"Well, Cloud Dancin' had started bleedin' again - he was beaten real bad - an' he got Dr. Mike to sew him up again before they headed North to try to get him to safety. Meanwhile O'Connor was goin' around threatenin' everyone including Dr. Mike and Sully's children out at their homestead. He threatened the captured renegades until they betrayed Sully and Cloud Dancin', then he shot them. One of the soldiers, Sgt. McKay, well, I guess he felt bad about everything that happened, and he rode out and warned Michaela that O'Connor was after Sully. He promised that if she told him where they'd gone he'd try to get Sully a life sentence rather than death for treason. She knew O'Connor would as soon shoot Sully as look at him so she told. Then she and I rode out after them, too."
Roberta listened, riveted, as Dorothy brought her narrative to a close by telling how they'd arrived on the scene to find Sully's Wolf peering over the cliff and whining, and riding to the creek bed below, they'd found O'Connor's body and evidence that Sully had gone over the cliff, as well.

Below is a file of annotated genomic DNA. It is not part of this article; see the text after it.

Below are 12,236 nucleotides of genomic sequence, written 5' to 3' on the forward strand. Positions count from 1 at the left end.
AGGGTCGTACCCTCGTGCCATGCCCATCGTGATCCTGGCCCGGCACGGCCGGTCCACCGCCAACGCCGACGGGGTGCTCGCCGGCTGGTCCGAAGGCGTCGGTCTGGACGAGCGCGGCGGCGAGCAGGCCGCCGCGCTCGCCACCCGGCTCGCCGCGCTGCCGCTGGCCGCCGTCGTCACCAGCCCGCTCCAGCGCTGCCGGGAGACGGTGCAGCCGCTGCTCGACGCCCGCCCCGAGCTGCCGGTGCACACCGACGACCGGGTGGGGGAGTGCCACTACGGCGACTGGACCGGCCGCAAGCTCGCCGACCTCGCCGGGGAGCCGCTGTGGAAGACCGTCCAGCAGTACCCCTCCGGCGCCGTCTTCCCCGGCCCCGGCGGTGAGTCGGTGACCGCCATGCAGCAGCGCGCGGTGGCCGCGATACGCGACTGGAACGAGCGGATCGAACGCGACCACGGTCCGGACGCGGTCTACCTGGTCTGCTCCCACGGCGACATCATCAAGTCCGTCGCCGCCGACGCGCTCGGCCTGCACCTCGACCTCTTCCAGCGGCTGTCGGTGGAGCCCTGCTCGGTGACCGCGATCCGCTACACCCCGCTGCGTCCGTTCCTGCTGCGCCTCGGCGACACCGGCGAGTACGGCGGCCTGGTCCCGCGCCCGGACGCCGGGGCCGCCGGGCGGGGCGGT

"So you see," she concluded, "the town is in an uproar, afraid of the Indians, afraid of the soldiers, not knowing whom to trust. Michaela's a dear friend of mine and I just ache for her loss, which she can't yet bring herself to accept. And goodness knows what's happened to Cloud Dancin'. I don't know if he got away or if he fell, too, and since I burned my book ..."
"To keep the soldiers from readin' in it anything that might help them find him."
Roberta nodded. Pieces were falling into place almost faster than she could assemble them in her head. "Well, that certainly makes a lot more sense than the rumors. This Sully ... that's an odd name. Is it Indian?"
Dorothy chuckled. "No, Sully's his last name. His first name's Byron but he prefers just Sully." She paused, peering intently at Roberta. "I'd like to tell you about him and about Dr. Mike ... I just have this feelin' ... "
Impulsively Roberta reached out and clasped Dorothy's hand. "I have a feeling, too. Miss ... Mrs. Jennings ..."
"Please call me Dorothy"
"And I'm Roberta. Dorothy, have you ever had a time when you ended up somewhere you didn't expect to, but then you had a feeling that was where you were supposed to be?"